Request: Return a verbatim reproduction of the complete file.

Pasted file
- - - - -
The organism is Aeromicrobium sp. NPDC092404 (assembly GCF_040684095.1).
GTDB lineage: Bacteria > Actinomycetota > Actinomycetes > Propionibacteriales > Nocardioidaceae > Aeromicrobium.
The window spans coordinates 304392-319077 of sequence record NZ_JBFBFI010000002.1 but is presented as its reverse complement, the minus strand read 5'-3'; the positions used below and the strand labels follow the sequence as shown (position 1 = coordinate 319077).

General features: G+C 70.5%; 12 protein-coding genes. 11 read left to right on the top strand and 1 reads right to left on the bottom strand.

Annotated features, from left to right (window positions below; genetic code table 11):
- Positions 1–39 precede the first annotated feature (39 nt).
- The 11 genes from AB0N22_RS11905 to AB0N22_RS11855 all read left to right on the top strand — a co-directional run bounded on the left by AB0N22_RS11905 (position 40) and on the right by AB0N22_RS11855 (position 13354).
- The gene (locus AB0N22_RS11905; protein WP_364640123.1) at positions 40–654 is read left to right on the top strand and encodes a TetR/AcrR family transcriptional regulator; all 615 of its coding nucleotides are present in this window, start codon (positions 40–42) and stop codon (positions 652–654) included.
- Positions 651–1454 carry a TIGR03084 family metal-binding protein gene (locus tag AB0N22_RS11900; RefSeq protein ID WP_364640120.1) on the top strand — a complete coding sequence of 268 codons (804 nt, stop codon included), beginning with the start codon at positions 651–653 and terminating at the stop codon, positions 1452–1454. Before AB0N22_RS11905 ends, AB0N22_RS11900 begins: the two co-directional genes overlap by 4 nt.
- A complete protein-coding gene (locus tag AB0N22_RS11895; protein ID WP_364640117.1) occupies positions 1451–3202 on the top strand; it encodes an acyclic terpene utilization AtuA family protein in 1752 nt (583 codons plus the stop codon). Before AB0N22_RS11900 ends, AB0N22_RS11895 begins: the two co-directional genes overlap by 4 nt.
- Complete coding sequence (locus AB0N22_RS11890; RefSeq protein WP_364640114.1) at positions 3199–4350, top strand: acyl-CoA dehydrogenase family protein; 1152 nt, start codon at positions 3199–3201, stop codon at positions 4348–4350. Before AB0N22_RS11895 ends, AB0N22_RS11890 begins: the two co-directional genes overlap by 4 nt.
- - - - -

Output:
The organism is Aeromicrobium sp. NPDC092404 (assembly GCF_040684095.1).
GTDB lineage: Bacteria > Actinomycetota > Actinomycetes > Propionibacteriales > Nocardioidaceae > Aeromicrobium.
The window spans coordinates 304392-319077 of sequence record NZ_JBFBFI010000002.1 but is presented as its reverse complement, the minus strand read 5'-3'; the positions used below and the strand labels follow the sequence as shown (position 1 = coordinate 319077).

General features: G+C 70.5%; 12 protein-coding genes. 11 read left to right on the top strand and 1 reads right to left on the bottom strand.

Annotated features, from left to right (window positions below; genetic code table 11):
- Positions 1–39 precede the first annotated feature (39 nt).
- The 11 genes from AB0N22_RS11905 to AB0N22_RS11855 all read left to right on the top strand — a co-directional run bounded on the left by AB0N22_RS11905 (position 40) and on the right by AB0N22_RS11855 (position 13354).
- The gene (locus AB0N22_RS11905; protein WP_364640123.1) at positions 40–654 is read left to right on the top strand and encodes a TetR/AcrR family transcriptional regulator; all 615 of its coding nucleotides are present in this window, start codon (positions 40–42) and stop codon (positions 652–654) included.
- Positions 651–1454 carry a TIGR03084 family metal-binding protein gene (locus tag AB0N22_RS11900; RefSeq protein ID WP_364640120.1) on the top strand — a complete coding sequence of 268 codons (804 nt, stop codon included), beginning with the start codon at positions 651–653 and terminating at the stop codon, positions 1452–1454. Before AB0N22_RS11905 ends, AB0N22_RS11900 begins: the two co-directional genes overlap by 4 nt.
- A complete protein-coding gene (locus tag AB0N22_RS11895; protein ID WP_364640117.1) occupies positions 1451–3202 on the top strand; it encodes an acyclic terpene utilization AtuA family protein in 1752 nt (583 codons plus the stop codon). Before AB0N22_RS11900 ends, AB0N22_RS11895 begins: the two co-directional genes overlap by 4 nt.
- Complete coding sequence (locus AB0N22_RS11890; RefSeq protein WP_364640114.1) at positions 3199–4350, top strand: acyl-CoA dehydrogenase family protein; 1152 nt, start codon at positions 3199–3201, stop codon at positions 4348–4350. Before AB0N22_RS11895 ends, AB0N22_RS11890 begins: the two co-directional genes overlap by 4 nt.